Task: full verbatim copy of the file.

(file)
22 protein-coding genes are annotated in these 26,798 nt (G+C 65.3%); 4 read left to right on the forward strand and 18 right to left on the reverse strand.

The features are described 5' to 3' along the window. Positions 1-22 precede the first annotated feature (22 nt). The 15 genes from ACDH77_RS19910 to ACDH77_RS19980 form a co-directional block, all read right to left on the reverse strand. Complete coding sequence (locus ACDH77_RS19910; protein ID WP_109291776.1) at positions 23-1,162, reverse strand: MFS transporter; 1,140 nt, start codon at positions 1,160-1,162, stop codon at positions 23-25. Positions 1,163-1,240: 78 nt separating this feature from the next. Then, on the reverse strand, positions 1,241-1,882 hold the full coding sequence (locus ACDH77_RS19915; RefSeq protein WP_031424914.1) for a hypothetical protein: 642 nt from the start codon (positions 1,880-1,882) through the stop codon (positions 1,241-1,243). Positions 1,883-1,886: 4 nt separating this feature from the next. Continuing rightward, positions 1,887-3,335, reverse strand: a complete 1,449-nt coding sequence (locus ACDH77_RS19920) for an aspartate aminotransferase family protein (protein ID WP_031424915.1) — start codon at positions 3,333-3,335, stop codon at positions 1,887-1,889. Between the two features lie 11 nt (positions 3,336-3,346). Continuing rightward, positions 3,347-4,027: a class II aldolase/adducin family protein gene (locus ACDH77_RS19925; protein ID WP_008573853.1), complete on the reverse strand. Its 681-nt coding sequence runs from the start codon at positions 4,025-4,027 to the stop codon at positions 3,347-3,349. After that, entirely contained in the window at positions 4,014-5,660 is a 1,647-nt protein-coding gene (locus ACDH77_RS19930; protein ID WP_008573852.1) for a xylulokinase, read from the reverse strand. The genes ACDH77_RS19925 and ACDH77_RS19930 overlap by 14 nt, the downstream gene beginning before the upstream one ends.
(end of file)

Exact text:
22 protein-coding genes are annotated in these 26,798 nt (G+C 65.3%); 4 read left to right on the forward strand and 18 right to left on the reverse strand.

The features are described 5' to 3' along the window. Positions 1-22 precede the first annotated feature (22 nt). The 15 genes from ACDH77_RS19910 to ACDH77_RS19980 form a co-directional block, all read right to left on the reverse strand. Complete coding sequence (locus ACDH77_RS19910; protein ID WP_109291776.1) at positions 23-1,162, reverse strand: MFS transporter; 1,140 nt, start codon at positions 1,160-1,162, stop codon at positions 23-25. Positions 1,163-1,240: 78 nt separating this feature from the next. Then, on the reverse strand, positions 1,241-1,882 hold the full coding sequence (locus ACDH77_RS19915; RefSeq protein WP_031424914.1) for a hypothetical protein: 642 nt from the start codon (positions 1,880-1,882) through the stop codon (positions 1,241-1,243). Positions 1,883-1,886: 4 nt separating this feature from the next. Continuing rightward, positions 1,887-3,335, reverse strand: a complete 1,449-nt coding sequence (locus ACDH77_RS19920) for an aspartate aminotransferase family protein (protein ID WP_031424915.1) — start codon at positions 3,333-3,335, stop codon at positions 1,887-1,889. Between the two features lie 11 nt (positions 3,336-3,346). Continuing rightward, positions 3,347-4,027: a class II aldolase/adducin family protein gene (locus ACDH77_RS19925; protein ID WP_008573853.1), complete on the reverse strand. Its 681-nt coding sequence runs from the start codon at positions 4,025-4,027 to the stop codon at positions 3,347-3,349. After that, entirely contained in the window at positions 4,014-5,660 is a 1,647-nt protein-coding gene (locus ACDH77_RS19930; protein ID WP_008573852.1) for a xylulokinase, read from the reverse strand. The genes ACDH77_RS19925 and ACDH77_RS19930 overlap by 14 nt, the downstream gene beginning before the upstream one ends.